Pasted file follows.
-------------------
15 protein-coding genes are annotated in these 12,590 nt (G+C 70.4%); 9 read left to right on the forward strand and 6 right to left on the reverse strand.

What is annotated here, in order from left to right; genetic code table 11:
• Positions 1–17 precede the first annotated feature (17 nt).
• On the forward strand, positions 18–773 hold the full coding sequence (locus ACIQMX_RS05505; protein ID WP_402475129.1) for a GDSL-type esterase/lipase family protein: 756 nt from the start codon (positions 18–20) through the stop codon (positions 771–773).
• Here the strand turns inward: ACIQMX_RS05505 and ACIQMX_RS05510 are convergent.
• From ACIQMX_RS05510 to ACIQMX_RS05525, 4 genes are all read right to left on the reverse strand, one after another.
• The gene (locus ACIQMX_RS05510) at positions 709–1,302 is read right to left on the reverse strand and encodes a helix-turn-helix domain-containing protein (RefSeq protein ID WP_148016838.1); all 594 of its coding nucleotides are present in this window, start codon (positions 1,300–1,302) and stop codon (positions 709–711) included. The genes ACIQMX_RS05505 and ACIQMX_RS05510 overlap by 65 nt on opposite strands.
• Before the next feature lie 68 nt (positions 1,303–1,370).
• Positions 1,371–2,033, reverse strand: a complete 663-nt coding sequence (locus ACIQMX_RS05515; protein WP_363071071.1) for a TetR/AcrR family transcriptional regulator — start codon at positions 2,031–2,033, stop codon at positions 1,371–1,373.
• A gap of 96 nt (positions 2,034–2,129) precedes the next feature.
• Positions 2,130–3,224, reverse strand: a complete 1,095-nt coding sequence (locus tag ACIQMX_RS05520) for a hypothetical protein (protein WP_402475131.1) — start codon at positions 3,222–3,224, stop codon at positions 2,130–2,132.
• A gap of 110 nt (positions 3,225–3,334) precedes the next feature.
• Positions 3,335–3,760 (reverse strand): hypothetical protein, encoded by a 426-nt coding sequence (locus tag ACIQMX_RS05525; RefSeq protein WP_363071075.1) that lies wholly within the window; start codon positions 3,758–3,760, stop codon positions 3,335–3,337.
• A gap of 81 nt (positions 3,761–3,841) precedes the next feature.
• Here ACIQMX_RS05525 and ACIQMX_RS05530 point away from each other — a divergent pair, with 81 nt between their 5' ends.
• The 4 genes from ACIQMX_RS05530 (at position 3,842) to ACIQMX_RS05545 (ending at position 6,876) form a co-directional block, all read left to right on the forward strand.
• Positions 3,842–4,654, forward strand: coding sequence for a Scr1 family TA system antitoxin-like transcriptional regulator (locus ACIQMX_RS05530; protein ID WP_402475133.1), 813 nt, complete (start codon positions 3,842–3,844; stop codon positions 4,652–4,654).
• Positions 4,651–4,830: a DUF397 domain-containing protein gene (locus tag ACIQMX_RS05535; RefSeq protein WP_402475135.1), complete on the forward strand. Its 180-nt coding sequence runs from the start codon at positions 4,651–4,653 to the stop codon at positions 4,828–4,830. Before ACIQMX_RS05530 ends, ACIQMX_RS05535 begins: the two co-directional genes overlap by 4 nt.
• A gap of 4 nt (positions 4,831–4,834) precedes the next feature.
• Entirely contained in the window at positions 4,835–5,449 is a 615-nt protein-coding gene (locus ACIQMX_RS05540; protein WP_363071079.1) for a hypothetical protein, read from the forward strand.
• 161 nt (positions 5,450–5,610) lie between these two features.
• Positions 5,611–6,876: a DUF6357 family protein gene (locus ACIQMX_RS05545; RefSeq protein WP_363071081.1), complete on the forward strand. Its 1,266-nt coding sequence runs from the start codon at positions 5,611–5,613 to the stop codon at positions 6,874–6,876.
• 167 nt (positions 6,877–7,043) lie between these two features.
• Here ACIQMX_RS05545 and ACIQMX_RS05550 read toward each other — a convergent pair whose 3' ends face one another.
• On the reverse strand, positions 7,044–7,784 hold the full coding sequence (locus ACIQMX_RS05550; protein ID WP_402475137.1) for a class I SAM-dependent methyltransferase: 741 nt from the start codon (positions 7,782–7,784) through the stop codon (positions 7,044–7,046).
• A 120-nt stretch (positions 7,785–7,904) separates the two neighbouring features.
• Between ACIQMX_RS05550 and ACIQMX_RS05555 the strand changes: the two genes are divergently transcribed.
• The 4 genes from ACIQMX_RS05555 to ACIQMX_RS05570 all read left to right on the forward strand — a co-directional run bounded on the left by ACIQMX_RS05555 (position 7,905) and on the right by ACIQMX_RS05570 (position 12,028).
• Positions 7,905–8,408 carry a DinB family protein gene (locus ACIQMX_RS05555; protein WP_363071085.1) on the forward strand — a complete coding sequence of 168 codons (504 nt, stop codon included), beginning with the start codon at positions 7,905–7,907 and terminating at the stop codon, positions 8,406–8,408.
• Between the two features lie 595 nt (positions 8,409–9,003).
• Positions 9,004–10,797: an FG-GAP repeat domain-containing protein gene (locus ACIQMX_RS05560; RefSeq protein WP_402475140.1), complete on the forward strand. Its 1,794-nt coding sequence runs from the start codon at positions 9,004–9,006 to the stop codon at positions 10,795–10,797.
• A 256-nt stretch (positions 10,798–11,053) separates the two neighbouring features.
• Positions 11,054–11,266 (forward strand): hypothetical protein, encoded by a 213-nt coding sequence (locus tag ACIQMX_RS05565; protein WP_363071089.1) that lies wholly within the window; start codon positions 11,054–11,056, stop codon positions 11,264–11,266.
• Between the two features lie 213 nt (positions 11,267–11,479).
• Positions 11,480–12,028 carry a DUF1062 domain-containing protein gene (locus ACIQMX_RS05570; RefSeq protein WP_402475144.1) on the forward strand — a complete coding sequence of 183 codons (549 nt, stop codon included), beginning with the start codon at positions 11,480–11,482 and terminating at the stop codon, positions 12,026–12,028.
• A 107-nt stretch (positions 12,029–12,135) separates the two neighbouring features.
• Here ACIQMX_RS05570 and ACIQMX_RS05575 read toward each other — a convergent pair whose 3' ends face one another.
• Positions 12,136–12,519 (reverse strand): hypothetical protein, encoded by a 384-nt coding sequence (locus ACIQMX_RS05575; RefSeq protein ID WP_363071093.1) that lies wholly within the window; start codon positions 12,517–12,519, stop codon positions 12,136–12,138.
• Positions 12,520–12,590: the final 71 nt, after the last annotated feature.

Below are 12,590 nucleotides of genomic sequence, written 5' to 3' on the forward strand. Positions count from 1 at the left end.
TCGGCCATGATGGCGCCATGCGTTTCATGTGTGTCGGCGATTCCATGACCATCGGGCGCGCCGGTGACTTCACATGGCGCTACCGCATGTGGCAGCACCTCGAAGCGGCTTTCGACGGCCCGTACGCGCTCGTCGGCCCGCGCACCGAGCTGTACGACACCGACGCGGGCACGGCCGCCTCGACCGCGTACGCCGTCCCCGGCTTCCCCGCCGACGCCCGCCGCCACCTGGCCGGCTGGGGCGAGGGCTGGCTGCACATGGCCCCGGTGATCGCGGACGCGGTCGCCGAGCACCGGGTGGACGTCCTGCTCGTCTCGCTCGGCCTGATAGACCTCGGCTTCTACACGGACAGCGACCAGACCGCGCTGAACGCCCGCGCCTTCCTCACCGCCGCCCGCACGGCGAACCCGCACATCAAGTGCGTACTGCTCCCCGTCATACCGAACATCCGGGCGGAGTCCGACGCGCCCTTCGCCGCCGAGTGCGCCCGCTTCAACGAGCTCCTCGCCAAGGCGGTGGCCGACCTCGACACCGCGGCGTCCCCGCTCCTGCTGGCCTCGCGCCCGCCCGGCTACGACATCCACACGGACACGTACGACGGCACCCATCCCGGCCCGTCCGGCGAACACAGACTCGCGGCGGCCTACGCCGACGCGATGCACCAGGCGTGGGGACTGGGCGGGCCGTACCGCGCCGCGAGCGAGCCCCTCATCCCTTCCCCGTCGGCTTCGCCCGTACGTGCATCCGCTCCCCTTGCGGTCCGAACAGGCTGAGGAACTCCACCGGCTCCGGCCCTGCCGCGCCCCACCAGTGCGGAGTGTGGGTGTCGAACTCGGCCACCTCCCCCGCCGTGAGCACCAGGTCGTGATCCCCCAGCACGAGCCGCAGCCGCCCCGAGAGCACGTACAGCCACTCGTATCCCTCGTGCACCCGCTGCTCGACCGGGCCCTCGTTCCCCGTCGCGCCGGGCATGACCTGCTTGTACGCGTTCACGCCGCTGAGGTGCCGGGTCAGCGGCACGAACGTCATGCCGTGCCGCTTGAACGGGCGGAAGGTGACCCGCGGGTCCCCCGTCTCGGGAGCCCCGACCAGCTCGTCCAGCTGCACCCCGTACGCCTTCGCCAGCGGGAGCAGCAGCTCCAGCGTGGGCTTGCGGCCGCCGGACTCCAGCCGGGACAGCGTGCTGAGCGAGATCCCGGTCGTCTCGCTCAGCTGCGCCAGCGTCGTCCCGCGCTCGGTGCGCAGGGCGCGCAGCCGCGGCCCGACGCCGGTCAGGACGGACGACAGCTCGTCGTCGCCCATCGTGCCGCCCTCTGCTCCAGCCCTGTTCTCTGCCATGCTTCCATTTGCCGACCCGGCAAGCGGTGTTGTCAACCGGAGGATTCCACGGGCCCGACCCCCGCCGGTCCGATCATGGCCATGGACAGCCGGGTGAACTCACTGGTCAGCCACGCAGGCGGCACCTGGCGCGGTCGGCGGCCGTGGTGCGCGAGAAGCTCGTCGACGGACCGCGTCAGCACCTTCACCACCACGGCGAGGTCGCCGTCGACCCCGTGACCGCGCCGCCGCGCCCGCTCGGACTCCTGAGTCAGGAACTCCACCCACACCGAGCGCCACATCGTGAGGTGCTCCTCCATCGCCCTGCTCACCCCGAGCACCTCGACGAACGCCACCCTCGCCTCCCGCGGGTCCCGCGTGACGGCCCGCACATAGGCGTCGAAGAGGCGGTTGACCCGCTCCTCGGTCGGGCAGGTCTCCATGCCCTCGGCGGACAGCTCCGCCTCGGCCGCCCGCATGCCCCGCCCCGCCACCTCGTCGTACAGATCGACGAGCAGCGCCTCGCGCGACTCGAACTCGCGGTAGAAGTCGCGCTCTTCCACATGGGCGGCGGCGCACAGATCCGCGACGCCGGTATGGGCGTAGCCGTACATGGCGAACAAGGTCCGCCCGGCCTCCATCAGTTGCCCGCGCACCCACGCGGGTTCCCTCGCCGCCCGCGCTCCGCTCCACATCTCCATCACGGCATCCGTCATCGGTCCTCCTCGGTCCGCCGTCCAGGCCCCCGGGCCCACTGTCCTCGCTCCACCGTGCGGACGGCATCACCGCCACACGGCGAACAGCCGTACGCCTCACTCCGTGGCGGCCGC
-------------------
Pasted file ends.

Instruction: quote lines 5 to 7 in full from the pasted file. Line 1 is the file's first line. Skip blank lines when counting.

• Here the strand turns inward: ACIQMX_RS05505 and ACIQMX_RS05510 are convergent.
• From ACIQMX_RS05510 to ACIQMX_RS05525, 4 genes are all read right to left on the reverse strand, one after another.
• The gene (locus ACIQMX_RS05510) at positions 709–1,302 is read right to left on the reverse strand and encodes a helix-turn-helix domain-containing protein (RefSeq protein ID WP_148016838.1); all 594 of its coding nucleotides are present in this window, start codon (positions 1,300–1,302) and stop codon (positions 709–711) included. The genes ACIQMX_RS05505 and ACIQMX_RS05510 overlap by 65 nt on opposite strands.